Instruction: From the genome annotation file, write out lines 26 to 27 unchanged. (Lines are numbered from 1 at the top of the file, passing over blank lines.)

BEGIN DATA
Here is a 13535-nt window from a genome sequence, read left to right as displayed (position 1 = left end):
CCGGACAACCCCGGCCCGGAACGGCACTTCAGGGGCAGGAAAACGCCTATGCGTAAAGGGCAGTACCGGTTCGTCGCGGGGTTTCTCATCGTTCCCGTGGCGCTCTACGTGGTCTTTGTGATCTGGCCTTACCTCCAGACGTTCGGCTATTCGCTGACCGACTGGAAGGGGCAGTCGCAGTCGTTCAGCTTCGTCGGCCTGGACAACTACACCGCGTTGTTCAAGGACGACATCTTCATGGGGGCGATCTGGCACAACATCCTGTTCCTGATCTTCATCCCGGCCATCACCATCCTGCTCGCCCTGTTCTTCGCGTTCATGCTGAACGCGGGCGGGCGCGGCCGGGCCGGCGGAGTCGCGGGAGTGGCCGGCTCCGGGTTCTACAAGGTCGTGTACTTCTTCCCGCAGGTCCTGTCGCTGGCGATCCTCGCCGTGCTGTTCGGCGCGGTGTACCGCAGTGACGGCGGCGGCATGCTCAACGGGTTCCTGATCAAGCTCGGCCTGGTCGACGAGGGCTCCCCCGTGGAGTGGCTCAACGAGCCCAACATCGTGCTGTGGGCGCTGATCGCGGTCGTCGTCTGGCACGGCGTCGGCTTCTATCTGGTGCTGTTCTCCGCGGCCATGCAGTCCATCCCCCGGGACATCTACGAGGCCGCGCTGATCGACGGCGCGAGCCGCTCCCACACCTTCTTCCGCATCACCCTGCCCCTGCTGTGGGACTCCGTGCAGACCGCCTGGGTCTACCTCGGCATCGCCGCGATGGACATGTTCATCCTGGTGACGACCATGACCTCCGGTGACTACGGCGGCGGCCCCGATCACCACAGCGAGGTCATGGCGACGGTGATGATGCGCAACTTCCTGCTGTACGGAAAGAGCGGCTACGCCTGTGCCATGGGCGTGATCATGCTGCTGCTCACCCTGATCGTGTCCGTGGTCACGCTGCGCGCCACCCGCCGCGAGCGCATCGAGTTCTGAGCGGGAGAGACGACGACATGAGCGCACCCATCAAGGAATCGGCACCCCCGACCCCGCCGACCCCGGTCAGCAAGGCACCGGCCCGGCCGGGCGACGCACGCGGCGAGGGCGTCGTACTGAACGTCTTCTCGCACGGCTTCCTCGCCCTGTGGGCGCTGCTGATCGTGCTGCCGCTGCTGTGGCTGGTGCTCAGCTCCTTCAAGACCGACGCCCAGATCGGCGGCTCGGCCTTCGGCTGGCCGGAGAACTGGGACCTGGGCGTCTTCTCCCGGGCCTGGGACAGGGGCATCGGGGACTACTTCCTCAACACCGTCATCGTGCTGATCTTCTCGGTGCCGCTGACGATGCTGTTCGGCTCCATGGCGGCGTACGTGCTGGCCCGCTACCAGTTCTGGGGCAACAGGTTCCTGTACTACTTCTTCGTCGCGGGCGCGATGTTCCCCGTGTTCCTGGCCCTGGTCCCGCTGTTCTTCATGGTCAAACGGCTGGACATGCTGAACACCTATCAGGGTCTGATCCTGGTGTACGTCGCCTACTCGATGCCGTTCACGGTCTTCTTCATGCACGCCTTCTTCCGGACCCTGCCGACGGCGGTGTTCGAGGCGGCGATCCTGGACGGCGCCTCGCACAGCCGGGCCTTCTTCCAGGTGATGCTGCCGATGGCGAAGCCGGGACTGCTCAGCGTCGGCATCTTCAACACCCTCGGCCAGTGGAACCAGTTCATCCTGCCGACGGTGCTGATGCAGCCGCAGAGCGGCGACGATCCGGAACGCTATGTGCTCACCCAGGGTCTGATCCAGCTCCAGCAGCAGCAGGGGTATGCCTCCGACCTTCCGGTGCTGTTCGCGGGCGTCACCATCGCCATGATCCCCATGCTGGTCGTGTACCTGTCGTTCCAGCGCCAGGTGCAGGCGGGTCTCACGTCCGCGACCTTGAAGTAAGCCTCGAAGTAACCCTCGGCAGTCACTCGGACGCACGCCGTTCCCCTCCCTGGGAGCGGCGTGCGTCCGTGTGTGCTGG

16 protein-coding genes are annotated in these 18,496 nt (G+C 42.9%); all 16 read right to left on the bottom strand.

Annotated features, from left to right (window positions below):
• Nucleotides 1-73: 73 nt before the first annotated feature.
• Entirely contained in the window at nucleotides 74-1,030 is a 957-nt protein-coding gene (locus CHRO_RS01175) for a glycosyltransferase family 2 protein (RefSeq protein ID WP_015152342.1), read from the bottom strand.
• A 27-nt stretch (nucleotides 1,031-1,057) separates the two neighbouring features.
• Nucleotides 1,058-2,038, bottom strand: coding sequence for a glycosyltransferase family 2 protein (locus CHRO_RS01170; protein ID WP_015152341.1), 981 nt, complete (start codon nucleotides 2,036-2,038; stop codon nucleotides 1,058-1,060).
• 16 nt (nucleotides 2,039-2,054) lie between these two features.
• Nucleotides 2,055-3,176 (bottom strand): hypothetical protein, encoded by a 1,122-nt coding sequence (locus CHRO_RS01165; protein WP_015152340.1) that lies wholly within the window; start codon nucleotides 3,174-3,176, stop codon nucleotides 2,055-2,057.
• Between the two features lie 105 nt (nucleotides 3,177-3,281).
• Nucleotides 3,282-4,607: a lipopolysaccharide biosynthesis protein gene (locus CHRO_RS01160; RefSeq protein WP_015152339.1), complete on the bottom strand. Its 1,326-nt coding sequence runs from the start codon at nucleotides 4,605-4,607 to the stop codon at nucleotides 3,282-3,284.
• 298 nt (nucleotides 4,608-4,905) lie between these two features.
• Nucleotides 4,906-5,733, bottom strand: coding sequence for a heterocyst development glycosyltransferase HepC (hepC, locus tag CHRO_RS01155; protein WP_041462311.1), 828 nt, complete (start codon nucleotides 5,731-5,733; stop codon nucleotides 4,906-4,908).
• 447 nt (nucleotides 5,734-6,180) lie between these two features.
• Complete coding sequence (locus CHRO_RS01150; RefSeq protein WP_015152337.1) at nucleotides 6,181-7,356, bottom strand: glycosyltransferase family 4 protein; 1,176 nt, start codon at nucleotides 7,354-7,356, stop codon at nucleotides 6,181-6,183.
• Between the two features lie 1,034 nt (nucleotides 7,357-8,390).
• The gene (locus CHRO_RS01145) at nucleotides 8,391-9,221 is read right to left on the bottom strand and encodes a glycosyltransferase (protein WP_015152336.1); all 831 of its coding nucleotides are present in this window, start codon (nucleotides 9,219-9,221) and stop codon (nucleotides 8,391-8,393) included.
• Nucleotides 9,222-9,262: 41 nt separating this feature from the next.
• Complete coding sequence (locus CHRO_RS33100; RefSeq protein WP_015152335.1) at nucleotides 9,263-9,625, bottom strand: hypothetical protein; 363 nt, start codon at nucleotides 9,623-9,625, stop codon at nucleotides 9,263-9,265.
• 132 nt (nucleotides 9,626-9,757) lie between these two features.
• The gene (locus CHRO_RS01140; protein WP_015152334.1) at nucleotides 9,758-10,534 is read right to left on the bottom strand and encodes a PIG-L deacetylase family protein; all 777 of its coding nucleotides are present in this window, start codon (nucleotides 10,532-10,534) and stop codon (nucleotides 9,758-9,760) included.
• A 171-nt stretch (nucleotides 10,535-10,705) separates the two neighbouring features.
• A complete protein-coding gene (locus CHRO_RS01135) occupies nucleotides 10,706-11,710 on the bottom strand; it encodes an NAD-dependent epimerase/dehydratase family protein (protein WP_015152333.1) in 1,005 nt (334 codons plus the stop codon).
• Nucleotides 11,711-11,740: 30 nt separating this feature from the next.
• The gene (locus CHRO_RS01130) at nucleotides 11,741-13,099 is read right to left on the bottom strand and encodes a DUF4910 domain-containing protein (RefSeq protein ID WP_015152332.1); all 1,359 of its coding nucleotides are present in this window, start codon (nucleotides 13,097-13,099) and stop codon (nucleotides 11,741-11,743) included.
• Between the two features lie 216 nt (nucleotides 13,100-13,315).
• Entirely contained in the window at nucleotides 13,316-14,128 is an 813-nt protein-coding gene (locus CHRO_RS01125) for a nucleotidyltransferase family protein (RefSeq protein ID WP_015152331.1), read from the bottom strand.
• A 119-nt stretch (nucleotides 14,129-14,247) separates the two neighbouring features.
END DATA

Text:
• The gene (locus CHRO_RS01130) at nucleotides 11,741-13,099 is read right to left on the bottom strand and encodes a DUF4910 domain-containing protein (RefSeq protein ID WP_015152332.1); all 1,359 of its coding nucleotides are present in this window, start codon (nucleotides 13,097-13,099) and stop codon (nucleotides 11,741-11,743) included.
• Between the two features lie 216 nt (nucleotides 13,100-13,315).